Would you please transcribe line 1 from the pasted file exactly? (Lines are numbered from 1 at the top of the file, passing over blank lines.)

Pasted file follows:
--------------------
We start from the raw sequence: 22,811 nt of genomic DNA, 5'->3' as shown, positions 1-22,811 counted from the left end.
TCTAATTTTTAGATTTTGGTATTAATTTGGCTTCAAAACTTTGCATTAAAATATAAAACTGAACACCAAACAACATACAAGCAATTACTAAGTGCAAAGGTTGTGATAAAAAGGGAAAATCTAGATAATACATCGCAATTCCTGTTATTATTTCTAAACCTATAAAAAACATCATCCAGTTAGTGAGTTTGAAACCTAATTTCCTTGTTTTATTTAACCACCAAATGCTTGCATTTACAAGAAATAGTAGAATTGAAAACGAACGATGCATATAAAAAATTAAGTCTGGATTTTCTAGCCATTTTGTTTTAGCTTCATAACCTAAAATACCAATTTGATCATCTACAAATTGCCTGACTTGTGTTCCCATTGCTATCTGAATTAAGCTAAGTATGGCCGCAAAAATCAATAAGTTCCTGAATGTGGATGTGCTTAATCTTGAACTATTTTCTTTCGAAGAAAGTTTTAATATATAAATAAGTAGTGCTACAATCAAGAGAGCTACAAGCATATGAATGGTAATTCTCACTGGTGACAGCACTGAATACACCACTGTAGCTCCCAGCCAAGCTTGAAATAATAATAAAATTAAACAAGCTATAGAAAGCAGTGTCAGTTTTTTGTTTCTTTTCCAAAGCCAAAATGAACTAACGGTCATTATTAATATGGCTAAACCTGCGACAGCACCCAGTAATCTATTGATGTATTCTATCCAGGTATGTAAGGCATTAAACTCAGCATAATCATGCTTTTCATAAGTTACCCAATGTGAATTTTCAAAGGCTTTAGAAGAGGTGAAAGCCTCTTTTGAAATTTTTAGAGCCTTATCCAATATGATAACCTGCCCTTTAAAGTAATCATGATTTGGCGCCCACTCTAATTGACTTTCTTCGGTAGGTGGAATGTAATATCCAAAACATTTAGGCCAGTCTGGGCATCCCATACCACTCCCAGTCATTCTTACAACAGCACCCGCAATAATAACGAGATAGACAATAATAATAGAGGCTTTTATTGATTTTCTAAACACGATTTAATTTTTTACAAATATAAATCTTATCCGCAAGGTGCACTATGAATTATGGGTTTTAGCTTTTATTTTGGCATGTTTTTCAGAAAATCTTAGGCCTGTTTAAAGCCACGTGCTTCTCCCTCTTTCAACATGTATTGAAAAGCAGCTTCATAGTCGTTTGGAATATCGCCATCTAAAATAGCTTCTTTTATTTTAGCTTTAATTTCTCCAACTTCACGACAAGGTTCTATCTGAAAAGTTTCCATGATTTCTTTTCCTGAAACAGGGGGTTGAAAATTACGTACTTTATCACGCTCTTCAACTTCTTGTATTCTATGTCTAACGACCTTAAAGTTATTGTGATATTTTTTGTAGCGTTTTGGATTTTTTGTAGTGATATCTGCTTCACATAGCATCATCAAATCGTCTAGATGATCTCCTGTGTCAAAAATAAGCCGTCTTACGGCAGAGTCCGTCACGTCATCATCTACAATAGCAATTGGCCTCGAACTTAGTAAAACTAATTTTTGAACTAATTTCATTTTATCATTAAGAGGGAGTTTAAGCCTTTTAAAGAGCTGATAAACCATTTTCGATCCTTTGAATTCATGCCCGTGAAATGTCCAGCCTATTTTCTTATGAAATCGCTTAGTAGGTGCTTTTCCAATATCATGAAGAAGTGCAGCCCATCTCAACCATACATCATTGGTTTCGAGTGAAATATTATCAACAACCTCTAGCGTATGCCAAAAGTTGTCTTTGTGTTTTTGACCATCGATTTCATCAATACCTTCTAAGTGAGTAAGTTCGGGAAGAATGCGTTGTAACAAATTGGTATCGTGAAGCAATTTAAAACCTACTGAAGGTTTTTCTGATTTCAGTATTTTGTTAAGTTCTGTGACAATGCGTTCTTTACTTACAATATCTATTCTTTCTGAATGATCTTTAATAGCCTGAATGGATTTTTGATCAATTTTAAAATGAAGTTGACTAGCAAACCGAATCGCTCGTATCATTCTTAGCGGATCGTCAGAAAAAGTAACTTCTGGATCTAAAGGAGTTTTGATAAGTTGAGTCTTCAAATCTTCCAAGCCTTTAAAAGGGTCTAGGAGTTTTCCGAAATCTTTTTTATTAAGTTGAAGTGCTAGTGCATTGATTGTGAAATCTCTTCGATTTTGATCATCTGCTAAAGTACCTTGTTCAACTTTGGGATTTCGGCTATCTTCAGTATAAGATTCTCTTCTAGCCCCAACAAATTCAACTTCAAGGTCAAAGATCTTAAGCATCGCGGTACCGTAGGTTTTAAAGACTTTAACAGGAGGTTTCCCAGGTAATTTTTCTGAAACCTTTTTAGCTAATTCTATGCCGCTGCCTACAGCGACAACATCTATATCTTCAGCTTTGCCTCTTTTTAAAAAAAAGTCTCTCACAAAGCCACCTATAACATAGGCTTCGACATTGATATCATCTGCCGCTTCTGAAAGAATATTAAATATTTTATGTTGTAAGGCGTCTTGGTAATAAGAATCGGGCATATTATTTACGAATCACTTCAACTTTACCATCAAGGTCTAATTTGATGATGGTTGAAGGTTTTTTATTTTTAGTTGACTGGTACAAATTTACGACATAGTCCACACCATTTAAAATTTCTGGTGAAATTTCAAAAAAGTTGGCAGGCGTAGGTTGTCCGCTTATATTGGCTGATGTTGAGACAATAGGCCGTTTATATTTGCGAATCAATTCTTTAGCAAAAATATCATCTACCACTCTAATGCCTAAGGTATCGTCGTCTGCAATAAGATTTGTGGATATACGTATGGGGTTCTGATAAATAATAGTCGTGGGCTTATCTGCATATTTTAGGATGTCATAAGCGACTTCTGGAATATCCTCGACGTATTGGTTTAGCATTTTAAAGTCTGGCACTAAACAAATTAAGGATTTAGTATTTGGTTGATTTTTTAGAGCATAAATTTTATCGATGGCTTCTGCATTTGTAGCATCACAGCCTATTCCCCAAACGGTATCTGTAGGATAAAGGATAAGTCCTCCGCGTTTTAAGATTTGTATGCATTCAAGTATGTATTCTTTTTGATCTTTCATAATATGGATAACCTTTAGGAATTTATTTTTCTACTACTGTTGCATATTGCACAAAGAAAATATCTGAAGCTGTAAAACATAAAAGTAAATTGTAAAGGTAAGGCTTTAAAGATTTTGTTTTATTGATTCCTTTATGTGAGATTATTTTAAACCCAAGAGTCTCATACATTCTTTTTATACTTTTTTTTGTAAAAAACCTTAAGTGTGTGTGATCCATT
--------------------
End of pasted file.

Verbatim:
We start from the raw sequence: 22,811 nt of genomic DNA, 5'->3' as shown, positions 1-22,811 counted from the left end.